The decline of Hip-Hop

So I am about to write about something that has been on the back burner of my conscience for a while now, and Ive waited until now to share my madness here. Ive been puzzled lately about our culture, and with all the changes I find it tough to keep up with all of it whether it be art, politics, science… whatever. I always want to keep an open mind about my stance on things, and stay relevant with the changing of tides. When it comes to music I’m always looking on the horizon for new artist that inspire me on some level. If it doesn’t resonate within me by the second or third track I usually loose interest. The more inspired I am the longer the the disc spins. When I pop in a new CD I read the lyrics immediately. I am very lyrically minded. The music in itself is a vehicle for the artist to convey a message where the words by themselves couldn’t necessarily go. You can say inspiring things or dumb grotesque things on top of a beat, or melody and it can literally infect millions of minds.

I believe art is meant to be objective. What I take this to mean is this: it is the power of the creative medium, in creativity and ambiguity itself, to ask questions, to evoke thought, rather than just give answers. It is my fervent opinion that the ultimate role of the artist in culture is to provoke a response in the audience, to cause the listener, the viewer, to wrestle with concepts of life, love, regret, salvation, and eternity so that the author himself fades into the background of the work itself, thus leaving the greater question with the mind of said audience.

Having said all that I would like to address a specific genre of music. I want to share my outlook on my view of “The Hip-hop culture” and express some of my concerns and thoughts. I should say first that I love Hip-hop/Rap, whatever you like to call it. But lately when I turn on the radio or TV I see and hear the same cliche language reverberating through my cranium. When I was little I listened to a lot of rap. I remember when I got the first Vanilla Ice cassette tape. Shortly before it got jacked from my moms car. Let me make myself clear; It was the only thing stolen out of her car, AND they broke the window. I also had an MC Hammer cassette, which I memorized in the first few hours I owned it. Now, I know Hammer and Vanilla were far from being original, (much props to Rick James, and Queen) but I also remember the Vanilla Ice craze that in sued for…. oh…. like ten minutes. Remember The ninja turtle movie? OK I hope I’m not the only one here. I also remember watching Run DMC, and wanting a pair of Adidas for my birthday. Oh the good ole days. Now that I look back and reflect on those days I can see how I was being affected by the materialistic side of Rap at a young age. Back then Rap was something fresh and something new and interesting. I believe Rap was (and still is) a voice and identity for the black community. Which is something I value.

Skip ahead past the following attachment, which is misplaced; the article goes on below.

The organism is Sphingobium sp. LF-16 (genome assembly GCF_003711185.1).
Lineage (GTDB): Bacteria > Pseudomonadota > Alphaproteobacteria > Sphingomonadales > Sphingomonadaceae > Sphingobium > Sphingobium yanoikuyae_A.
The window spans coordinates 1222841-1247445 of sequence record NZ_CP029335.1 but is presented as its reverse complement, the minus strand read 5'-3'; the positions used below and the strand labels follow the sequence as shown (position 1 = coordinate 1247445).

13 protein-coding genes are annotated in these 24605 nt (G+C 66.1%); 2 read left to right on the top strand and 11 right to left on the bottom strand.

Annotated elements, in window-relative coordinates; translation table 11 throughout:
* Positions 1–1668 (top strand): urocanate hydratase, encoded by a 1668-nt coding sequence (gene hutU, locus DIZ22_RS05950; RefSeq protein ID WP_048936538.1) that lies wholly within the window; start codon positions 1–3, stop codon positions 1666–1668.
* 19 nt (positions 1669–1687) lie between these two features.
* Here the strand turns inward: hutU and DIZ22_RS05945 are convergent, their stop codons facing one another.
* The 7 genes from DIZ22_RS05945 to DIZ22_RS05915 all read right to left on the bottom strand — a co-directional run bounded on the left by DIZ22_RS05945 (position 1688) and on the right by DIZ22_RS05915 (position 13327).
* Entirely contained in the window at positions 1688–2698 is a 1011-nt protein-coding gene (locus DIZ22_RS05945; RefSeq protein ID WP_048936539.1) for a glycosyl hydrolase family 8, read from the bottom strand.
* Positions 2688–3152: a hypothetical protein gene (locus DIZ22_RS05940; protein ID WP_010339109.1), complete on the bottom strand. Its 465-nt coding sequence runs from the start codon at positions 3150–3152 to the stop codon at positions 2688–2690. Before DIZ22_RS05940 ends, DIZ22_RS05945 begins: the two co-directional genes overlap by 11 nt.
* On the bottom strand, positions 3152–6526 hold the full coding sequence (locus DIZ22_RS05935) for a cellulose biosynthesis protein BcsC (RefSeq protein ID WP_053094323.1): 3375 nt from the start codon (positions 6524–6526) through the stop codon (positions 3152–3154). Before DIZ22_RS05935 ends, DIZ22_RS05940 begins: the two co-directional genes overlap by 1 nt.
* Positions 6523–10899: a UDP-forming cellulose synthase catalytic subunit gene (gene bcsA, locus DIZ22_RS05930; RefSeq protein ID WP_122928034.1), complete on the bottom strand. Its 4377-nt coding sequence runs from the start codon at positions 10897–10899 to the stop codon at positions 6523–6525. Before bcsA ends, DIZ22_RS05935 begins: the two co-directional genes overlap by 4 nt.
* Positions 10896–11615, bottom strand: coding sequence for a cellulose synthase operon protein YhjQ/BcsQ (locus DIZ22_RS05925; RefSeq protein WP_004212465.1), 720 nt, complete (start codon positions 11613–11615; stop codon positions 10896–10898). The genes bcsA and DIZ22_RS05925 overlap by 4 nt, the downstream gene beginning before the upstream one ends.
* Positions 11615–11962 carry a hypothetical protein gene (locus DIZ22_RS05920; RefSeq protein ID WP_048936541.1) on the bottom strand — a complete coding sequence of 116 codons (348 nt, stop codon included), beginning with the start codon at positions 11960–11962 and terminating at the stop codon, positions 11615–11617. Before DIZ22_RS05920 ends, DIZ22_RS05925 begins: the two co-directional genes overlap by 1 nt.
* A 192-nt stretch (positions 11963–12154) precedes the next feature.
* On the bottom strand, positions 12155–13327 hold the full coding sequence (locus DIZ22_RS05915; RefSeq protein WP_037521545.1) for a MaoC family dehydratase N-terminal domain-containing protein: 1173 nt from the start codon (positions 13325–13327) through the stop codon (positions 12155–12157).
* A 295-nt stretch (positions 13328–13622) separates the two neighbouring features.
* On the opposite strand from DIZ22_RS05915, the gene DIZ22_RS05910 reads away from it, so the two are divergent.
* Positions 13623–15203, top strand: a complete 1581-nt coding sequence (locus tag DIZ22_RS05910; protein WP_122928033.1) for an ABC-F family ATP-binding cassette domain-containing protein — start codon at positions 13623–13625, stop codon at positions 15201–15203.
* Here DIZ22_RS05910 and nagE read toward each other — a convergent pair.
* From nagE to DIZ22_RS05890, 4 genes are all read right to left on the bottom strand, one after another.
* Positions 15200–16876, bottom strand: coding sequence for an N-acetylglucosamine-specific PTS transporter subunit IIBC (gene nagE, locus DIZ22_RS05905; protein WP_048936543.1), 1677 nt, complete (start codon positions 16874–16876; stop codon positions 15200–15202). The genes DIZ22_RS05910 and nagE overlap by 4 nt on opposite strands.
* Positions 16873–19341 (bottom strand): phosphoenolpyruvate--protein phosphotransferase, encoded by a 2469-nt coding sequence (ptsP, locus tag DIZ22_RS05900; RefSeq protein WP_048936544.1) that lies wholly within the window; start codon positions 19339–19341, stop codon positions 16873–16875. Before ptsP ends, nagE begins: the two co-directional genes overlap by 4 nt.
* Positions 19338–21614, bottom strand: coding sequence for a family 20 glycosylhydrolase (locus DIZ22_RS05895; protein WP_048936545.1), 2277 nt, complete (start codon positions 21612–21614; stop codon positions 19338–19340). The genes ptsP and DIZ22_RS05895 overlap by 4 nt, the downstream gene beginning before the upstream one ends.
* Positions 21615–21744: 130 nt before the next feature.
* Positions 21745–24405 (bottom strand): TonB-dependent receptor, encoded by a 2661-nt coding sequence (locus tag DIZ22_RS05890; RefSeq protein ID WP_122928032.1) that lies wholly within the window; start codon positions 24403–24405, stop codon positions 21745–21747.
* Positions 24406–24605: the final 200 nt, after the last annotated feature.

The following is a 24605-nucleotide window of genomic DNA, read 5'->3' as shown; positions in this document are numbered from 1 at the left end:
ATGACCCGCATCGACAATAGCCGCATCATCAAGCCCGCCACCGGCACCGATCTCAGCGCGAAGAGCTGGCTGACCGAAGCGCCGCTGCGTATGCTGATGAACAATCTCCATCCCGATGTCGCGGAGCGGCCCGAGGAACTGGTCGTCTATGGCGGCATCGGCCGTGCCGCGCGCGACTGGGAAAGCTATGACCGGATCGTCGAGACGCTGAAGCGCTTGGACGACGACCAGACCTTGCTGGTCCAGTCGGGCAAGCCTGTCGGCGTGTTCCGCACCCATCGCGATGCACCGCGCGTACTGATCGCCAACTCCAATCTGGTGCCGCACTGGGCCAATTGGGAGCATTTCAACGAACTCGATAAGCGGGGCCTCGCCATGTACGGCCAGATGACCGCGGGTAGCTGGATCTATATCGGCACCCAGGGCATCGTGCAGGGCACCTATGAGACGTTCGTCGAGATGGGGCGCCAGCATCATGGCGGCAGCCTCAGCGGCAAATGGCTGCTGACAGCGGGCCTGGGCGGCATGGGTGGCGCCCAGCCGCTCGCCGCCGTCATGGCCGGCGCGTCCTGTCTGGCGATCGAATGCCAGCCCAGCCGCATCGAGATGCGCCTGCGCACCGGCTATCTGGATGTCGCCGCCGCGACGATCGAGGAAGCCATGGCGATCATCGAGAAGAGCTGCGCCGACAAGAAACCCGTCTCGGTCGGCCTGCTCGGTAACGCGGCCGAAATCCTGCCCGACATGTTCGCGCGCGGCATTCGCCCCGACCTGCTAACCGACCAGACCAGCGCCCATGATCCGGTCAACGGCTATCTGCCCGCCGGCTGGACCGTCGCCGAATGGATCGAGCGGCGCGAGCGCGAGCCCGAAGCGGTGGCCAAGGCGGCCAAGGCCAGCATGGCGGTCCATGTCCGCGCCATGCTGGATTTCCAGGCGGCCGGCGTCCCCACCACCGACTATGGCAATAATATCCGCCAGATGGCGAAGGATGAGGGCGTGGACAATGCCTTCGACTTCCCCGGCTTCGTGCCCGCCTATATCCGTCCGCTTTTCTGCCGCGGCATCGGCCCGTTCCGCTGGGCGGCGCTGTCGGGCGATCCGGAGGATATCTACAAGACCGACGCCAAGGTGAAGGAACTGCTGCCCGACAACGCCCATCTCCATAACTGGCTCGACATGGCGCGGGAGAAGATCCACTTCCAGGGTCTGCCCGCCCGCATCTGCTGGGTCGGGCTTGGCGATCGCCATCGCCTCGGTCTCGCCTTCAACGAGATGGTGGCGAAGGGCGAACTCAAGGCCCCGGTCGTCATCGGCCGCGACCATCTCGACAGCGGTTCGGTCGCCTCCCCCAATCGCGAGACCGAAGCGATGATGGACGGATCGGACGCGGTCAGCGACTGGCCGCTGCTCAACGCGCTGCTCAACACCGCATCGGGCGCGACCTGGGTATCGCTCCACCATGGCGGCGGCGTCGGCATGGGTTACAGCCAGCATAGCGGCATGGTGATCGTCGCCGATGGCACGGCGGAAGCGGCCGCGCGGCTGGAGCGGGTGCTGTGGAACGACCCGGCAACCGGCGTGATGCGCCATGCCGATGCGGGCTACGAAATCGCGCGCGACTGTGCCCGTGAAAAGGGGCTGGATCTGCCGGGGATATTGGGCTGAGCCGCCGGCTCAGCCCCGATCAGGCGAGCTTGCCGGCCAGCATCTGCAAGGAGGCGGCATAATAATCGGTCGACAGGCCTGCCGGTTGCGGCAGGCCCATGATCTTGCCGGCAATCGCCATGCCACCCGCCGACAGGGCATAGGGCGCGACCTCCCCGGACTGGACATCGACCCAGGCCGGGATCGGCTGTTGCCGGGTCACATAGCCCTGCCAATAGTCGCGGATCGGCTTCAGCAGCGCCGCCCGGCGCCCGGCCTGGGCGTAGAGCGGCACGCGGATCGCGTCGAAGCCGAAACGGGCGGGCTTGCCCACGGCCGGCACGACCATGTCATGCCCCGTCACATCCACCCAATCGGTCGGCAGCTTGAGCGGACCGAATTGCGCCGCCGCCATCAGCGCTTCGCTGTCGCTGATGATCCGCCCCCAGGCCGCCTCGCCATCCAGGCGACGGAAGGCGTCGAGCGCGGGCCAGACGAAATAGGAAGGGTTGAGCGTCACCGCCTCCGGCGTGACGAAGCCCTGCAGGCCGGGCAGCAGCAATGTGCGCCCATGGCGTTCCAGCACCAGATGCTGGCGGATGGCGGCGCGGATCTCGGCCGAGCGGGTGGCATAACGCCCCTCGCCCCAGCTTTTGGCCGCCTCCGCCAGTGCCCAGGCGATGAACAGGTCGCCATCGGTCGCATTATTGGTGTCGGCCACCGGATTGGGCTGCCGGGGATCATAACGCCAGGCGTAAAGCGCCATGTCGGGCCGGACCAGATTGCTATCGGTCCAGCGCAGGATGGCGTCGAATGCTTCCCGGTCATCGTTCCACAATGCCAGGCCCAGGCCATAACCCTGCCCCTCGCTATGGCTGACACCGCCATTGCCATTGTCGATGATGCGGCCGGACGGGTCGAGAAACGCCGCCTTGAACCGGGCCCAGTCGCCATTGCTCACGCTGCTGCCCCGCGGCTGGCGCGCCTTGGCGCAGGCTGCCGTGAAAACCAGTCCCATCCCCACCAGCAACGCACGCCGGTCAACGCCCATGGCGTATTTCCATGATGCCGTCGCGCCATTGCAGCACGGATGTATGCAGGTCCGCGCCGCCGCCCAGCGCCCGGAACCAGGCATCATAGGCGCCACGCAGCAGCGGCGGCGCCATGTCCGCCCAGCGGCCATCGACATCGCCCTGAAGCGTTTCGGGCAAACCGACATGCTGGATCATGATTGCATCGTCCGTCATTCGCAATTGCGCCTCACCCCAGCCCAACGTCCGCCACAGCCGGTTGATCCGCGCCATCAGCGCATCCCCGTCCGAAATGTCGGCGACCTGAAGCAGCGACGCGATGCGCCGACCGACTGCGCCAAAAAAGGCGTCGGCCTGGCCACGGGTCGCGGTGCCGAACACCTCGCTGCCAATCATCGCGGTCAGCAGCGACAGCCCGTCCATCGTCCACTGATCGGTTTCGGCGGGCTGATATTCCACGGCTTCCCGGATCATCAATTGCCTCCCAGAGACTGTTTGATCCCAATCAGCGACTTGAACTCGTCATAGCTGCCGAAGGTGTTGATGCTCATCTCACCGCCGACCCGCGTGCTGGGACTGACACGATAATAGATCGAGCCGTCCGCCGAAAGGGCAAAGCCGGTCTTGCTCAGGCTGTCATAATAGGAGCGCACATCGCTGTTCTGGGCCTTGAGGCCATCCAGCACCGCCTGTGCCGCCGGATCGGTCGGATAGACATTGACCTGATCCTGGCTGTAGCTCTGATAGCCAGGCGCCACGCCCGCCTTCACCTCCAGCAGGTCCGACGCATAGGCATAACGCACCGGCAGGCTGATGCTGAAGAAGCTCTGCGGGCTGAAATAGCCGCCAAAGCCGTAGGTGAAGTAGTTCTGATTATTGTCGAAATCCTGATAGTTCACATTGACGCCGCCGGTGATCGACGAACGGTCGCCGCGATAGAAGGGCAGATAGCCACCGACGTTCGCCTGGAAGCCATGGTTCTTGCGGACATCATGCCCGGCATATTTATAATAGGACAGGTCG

But today we have a different kind of beast. A beast that has run out of originality, and is riding on the coat tales of a trend, rather than a true culture. A trend is something people just go along with without thinking. There is a lot of trends that I see on a daily basis. Things like huge shinny rims, Bling-bling, girls dancing every where.  I believe in Rap, even though it looks like garbage right now. Like I said above, Rap (and any other art) has the power to shape cultures. Art is a very powerful tool to influence minds and create action in one person and cities abroad. I am bothered when I see a TODDLER walking down the aisles of a super market using vulgar language to his mother while having the resemblance of a hoodlum.